LOCK HOSPITALS IJST CALCUTTA.
call tlie attention of
readers to tlie
passages in the Municipal Budget, submitted for consideration at tlie meeting of the Justices of the Peace held on 17th instant "
Hospital.?The Government hare intimated that the expenditure of tlie proposed Lock Hospital will amount to about Es. 72,000 per mensem, and has requested that half of this sum shall be provided in the Municipal Budget, in accordance with the resolution passed by the Justices at the quarterly meeting held, on the 15th April last. This estimate is based on a report from tlie Commissioner of Police, mho calculates that the number of common prostitutes in the town of Calcutta is about 6,000, and allowing 10 per cent, as diseased, he proposes that hospital accommodation should LocJc
"As the Justices have
already consented to defray half the hospital, we have provided for the allotment required by Government, subject, of course, to the understanding that, should the expenditure be less than the estimate, tlie Justices will reduce the allotment proportionately." current
expenses of tlie
It would have been well if this matter had been submitted to the Medical Justices in the was
Committee before it
before the Finance Committee.
not been done, we address the following observations for the The necessity for the earnest consideration of the Justices. "
Hospital has arisen out of The Contagious Diseases Act for the prevention of Venereal Diseaseslately passed by the Legislature. Now, the prevention of venereal diseases is intimately connected with the control of prostitution. The control of prostitution is a, police affair, and, for the purpose's of this Act, has for its object, 1st, the compulsory registration of prostitutes; 2nd, the compulsory subjection of prostitutes to periodical medical examinations; and 3rd, the compulsory detention of diseased prostitutes in hospital till they are certified as cured. To carry out this object, it will be necessary to have an office and a police establishment, which will cost Loch
prevention of venereal diseases is object, 1st, the defection
and has for its
titutes; and 2nd,
of disease in prosthe medical treatment of diseased px-osti-
will, of course, be conducted in Hospital. ]STow, assuming that there will be 600 patients in that institution, to see that number, at the rate of
The medical treatment
one per minute, it will take one medical officer no less than ten hours' continuous work. In the meantime, what are the Must they to do to get their food and medicine. poor women should the is over? or Doctor's visit visit Doctor's the ?wait till and the distribution of food and medicine go on together ?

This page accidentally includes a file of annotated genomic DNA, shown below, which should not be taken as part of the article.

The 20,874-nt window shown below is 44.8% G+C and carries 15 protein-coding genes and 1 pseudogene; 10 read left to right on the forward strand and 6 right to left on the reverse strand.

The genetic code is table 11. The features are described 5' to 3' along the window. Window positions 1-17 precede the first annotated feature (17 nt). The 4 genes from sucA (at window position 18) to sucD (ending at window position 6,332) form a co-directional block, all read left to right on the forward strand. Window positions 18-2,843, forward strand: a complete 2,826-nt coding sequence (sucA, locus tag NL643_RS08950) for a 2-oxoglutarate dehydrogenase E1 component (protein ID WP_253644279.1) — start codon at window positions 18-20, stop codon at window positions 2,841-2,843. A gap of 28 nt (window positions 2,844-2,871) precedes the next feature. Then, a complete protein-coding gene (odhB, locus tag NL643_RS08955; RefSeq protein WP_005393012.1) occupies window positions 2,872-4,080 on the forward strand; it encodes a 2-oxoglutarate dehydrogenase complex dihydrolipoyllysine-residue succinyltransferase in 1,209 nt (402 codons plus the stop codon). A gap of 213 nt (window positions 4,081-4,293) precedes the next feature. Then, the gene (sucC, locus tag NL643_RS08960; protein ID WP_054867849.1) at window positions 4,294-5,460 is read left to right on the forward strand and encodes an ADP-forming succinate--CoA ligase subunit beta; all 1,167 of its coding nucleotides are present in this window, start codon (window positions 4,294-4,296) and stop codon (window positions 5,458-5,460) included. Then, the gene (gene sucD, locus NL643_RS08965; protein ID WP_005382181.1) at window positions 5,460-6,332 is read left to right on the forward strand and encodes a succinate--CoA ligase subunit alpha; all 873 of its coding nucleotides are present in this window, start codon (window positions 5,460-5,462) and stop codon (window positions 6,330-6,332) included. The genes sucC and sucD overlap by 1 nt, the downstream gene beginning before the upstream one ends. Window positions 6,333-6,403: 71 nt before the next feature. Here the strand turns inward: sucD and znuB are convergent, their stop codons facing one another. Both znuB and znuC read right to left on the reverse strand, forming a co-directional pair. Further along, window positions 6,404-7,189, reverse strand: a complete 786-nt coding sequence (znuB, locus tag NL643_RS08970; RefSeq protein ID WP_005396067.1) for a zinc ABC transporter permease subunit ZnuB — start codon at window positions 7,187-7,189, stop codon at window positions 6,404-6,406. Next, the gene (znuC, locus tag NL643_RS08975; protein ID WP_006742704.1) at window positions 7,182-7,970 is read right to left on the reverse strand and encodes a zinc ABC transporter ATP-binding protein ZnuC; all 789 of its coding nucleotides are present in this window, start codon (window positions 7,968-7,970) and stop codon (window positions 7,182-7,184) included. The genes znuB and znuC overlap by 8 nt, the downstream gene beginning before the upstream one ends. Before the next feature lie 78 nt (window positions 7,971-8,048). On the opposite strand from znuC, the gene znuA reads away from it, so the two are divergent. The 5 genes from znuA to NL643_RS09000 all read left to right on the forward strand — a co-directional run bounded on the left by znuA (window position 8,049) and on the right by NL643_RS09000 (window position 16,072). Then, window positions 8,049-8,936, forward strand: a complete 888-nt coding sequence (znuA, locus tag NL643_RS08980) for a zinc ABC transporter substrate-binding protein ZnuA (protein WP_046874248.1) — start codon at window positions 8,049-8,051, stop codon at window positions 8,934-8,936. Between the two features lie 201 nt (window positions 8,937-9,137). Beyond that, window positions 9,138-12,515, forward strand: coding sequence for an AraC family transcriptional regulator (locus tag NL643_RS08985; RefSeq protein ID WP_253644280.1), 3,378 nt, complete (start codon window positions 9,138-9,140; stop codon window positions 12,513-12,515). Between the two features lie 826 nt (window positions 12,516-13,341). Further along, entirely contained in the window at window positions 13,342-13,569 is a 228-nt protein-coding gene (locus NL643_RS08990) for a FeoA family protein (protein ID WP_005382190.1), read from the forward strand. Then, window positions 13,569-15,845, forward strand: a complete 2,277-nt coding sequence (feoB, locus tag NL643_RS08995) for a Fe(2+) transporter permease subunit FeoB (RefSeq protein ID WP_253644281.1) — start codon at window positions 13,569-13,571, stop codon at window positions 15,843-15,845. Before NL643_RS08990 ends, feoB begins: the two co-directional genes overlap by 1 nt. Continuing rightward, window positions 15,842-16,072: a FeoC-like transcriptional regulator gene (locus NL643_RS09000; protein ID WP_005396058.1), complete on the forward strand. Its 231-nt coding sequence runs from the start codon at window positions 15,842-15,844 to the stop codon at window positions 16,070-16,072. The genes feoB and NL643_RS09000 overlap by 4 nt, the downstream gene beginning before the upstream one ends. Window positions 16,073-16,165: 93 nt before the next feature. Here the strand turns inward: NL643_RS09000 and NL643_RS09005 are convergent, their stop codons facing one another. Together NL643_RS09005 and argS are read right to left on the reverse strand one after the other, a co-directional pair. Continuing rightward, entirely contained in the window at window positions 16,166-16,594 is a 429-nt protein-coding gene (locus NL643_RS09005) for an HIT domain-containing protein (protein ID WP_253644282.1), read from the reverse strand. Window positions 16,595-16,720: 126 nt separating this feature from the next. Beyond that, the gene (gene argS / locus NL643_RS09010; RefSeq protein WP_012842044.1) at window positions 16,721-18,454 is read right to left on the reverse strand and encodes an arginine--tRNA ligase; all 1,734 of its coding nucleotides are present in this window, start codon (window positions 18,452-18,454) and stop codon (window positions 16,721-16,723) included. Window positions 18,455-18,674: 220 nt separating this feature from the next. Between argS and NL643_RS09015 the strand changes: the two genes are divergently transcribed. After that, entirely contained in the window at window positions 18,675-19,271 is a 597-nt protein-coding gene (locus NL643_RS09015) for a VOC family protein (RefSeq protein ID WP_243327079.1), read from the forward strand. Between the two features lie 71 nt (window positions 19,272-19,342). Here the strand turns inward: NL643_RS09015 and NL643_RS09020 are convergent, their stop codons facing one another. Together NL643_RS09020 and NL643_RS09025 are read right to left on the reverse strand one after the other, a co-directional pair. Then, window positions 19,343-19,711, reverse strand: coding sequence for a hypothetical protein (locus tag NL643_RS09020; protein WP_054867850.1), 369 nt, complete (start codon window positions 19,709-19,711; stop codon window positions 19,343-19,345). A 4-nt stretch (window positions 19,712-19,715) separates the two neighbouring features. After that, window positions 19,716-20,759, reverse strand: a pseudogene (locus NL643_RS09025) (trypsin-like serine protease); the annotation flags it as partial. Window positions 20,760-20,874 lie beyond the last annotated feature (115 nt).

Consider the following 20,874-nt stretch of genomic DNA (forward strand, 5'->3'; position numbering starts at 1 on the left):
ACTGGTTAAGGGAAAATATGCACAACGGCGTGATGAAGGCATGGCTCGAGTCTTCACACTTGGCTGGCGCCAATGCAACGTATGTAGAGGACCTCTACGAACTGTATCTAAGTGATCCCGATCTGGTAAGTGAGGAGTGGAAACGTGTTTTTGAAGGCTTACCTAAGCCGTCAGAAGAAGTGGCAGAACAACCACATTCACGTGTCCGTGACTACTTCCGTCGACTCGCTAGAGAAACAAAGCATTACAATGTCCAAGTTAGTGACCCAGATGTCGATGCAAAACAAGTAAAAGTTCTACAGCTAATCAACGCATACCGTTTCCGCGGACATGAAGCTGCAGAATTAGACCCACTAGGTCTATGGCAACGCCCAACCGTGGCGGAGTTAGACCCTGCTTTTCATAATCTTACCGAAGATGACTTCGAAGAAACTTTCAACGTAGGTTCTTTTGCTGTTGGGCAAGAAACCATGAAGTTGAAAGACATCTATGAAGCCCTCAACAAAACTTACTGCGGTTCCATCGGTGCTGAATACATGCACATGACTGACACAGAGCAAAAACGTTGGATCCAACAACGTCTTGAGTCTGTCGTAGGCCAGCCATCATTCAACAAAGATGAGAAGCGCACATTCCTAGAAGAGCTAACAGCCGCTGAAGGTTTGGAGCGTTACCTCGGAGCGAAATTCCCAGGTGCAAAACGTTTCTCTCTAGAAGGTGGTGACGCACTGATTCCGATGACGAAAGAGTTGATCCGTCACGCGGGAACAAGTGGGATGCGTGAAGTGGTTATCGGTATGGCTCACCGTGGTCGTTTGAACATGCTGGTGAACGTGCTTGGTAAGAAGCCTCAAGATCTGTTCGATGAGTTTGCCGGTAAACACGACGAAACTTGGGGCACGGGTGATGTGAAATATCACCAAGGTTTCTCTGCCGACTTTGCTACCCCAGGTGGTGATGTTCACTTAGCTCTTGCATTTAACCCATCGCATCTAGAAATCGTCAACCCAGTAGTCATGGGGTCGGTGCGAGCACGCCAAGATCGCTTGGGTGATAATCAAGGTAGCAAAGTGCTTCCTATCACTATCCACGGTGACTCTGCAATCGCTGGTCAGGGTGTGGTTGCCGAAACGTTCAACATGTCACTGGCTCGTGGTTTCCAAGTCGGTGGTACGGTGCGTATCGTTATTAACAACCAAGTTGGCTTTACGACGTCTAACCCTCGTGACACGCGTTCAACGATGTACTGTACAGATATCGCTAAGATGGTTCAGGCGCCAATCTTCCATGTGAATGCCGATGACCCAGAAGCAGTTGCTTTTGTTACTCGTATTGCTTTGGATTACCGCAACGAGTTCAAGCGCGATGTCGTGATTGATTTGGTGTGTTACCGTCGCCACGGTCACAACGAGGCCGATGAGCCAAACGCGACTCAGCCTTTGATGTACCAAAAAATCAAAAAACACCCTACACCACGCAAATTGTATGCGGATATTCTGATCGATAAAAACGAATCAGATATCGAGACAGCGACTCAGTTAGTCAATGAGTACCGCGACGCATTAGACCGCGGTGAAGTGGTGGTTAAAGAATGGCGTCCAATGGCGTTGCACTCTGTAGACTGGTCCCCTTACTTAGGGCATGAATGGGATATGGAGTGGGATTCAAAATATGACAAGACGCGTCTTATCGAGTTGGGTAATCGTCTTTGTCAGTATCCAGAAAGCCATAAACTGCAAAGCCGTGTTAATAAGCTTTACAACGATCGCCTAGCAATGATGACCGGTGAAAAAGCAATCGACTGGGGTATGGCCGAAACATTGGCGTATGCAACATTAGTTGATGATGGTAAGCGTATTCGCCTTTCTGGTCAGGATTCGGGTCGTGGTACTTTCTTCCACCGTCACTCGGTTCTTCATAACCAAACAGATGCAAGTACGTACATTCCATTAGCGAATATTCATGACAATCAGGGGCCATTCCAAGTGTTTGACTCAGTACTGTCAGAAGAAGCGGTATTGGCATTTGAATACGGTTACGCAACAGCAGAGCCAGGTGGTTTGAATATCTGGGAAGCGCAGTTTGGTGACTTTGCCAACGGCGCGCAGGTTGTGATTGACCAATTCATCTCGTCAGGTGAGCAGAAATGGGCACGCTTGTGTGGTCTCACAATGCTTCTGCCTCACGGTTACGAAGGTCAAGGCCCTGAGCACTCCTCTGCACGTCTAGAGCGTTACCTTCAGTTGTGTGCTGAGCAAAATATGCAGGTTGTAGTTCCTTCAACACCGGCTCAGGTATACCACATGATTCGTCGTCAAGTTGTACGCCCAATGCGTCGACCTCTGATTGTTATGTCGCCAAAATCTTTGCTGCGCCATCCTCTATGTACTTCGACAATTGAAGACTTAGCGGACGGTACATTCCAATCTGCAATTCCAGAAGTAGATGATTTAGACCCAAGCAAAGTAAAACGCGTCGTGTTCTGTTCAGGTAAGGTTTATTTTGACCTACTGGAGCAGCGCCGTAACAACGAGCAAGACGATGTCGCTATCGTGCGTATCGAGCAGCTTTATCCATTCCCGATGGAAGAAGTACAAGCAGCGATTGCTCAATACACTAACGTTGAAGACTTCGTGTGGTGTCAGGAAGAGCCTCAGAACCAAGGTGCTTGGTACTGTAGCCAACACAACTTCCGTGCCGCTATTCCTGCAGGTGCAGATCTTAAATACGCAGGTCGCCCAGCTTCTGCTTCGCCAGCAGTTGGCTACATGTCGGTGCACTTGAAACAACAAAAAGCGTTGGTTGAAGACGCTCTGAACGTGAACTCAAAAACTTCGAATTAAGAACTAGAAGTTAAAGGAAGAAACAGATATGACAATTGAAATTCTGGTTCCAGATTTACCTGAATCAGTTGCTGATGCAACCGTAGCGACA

be over by 9 o'clock a.m., or No; the Doctor's visit must great confusion and neglect. It is clear, therefore,
there will be
utterly impossible for one Doctor, however patients in a morning, as usual, highly paid, in this country. On the contrary, if the work is to be proof twelve medical men ; and perly done, it will require a staff the work must be properly done, or the intention of the Act that it will be
to attend 6l0
The detection of venereal diseases in
THE INDIAN MEDICAL GAZETTE.
periodical instrumental examination. That examination, satisfactory and economical, must be conducted in the Lock Hospital itself, and not in the houses of the prostitutes. To examine prostitutes in their own houses, it would be necessitate
sary to send to each house
medical officer with
policemen. Thus much valuable time and material would be comparatively wasted ; and, besides, the cost of it will be very heavy. No respectable medical men will undertake such work ; and if it be expected that Native Doctors will do it, there ore Doctors educated as yet to make instrumental no Native examinations. The result obtained by such agency will hence be quite unsatisfactory. Further, we must think of the moral debasement, bribery and corruption to which such people will be exposed if they are engaged in such a business. No, that will not do; the examination must take place in the Lock Hospital itself. Now, assuming the correctness of the figures given by the Commissioner of Police, if we deduct the 600 patients from the 6,000 prostitutes, there will remain 5,400 to be examined during the week ; for to be able to prevent venereal disease?, we must nip them in the bud, and that cannot be done unless each prostitute is examined at least once a week. In many of the European cities each prostitute is examined twice a week. Now, dividing 5,400 by the six working-days in the week, there r